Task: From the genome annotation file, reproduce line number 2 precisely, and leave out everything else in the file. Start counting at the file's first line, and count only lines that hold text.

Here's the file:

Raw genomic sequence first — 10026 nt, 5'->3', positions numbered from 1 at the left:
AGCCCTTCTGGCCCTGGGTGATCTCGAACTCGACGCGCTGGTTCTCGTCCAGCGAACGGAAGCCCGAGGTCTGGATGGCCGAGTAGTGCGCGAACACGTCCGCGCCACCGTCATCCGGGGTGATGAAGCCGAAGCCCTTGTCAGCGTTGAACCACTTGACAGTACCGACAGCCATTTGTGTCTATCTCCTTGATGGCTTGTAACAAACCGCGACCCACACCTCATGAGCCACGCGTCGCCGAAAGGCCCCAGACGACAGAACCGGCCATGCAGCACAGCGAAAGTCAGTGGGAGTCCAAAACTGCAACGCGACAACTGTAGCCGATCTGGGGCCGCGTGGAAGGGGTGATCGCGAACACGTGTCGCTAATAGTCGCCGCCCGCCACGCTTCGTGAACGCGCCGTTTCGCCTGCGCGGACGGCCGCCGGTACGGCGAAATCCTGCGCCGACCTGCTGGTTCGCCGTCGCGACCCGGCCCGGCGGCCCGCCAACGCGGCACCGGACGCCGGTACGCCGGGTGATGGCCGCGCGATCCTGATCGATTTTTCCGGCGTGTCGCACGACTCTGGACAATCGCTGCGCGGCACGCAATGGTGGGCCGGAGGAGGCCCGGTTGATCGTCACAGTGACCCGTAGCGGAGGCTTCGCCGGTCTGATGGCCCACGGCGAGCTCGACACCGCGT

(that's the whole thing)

AGCCCTTCTGGCCCTGGGTGATCTCGAACTCGACGCGCTGGTTCTCGTCCAGCGAACGGAAGCCCGAGGTCTGGATGGCCGAGTAGTGCGCGAACACGTCCGCGCCACCGTCATCCGGGGTGATGAAGCCGAAGCCCTTGTCAGCGTTGAACCACTTGACAGTACCGACAGCCATTTGTGTCTATCTCCTTGATGGCTTGTAACAAACCGCGACCCACACCTCATGAGCCACGCGTCGCCGAAAGGCCCCAGACGACAGAACCGGCCATGCAGCACAGCGAAAGTCAGTGGGAGTCCAAAACTGCAACGCGACAACTGTAGCCGATCTGGGGCCGCGTGGAAGGGGTGATCGCGAACACGTGTCGCTAATAGTCGCCGCCCGCCACGCTTCGTGAACGCGCCGTTTCGCCTGCGCGGACGGCCGCCGGTACGGCGAAATCCTGCGCCGACCTGCTGGTTCGCCGTCGCGACCCGGCCCGGCGGCCCGCCAACGCGGCACCGGACGCCGGTACGCCGGGTGATGGCCGCGCGATCCTGATCGATTTTTCCGGCGTGTCGCACGACTCTGGACAATCGCTGCGCGGCACGCAATGGTGGGCCGGAGGAGGCCCGGTTGATCGTCACAGTGACCCGTAGCGGAGGCTTCGCCGGTCTGATGGCCCACGGCGAGCTCGACACCGCGT